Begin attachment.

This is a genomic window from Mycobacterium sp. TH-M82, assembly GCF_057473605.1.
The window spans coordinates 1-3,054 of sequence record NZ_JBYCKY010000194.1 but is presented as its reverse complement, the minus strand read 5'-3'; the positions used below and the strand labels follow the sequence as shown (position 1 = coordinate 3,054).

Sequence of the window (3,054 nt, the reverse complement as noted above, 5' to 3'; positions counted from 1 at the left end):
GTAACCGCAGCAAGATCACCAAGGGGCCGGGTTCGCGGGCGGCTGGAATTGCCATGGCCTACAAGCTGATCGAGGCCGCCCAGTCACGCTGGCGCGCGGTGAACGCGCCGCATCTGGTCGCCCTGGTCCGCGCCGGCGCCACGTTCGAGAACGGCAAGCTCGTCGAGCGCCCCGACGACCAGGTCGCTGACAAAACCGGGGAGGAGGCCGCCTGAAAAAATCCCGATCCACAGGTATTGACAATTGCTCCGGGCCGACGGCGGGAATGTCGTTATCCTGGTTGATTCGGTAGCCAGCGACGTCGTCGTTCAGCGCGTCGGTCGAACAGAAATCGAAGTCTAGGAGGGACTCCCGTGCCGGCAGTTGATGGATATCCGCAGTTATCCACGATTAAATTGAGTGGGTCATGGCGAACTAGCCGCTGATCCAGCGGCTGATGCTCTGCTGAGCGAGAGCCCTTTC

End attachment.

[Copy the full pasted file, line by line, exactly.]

This is a genomic window from Mycobacterium sp. TH-M82, assembly GCF_057473605.1.
The window spans coordinates 1-3,054 of sequence record NZ_JBYCKY010000194.1 but is presented as its reverse complement, the minus strand read 5'-3'; the positions used below and the strand labels follow the sequence as shown (position 1 = coordinate 3,054).

Sequence of the window (3,054 nt, the reverse complement as noted above, 5' to 3'; positions counted from 1 at the left end):
GTAACCGCAGCAAGATCACCAAGGGGCCGGGTTCGCGGGCGGCTGGAATTGCCATGGCCTACAAGCTGATCGAGGCCGCCCAGTCACGCTGGCGCGCGGTGAACGCGCCGCATCTGGTCGCCCTGGTCCGCGCCGGCGCCACGTTCGAGAACGGCAAGCTCGTCGAGCGCCCCGACGACCAGGTCGCTGACAAAACCGGGGAGGAGGCCGCCTGAAAAAATCCCGATCCACAGGTATTGACAATTGCTCCGGGCCGACGGCGGGAATGTCGTTATCCTGGTTGATTCGGTAGCCAGCGACGTCGTCGTTCAGCGCGTCGGTCGAACAGAAATCGAAGTCTAGGAGGGACTCCCGTGCCGGCAGTTGATGGATATCCGCAGTTATCCACGATTAAATTGAGTGGGTCATGGCGAACTAGCCGCTGATCCAGCGGCTGATGCTCTGCTGAGCGAGAGCCCTTTC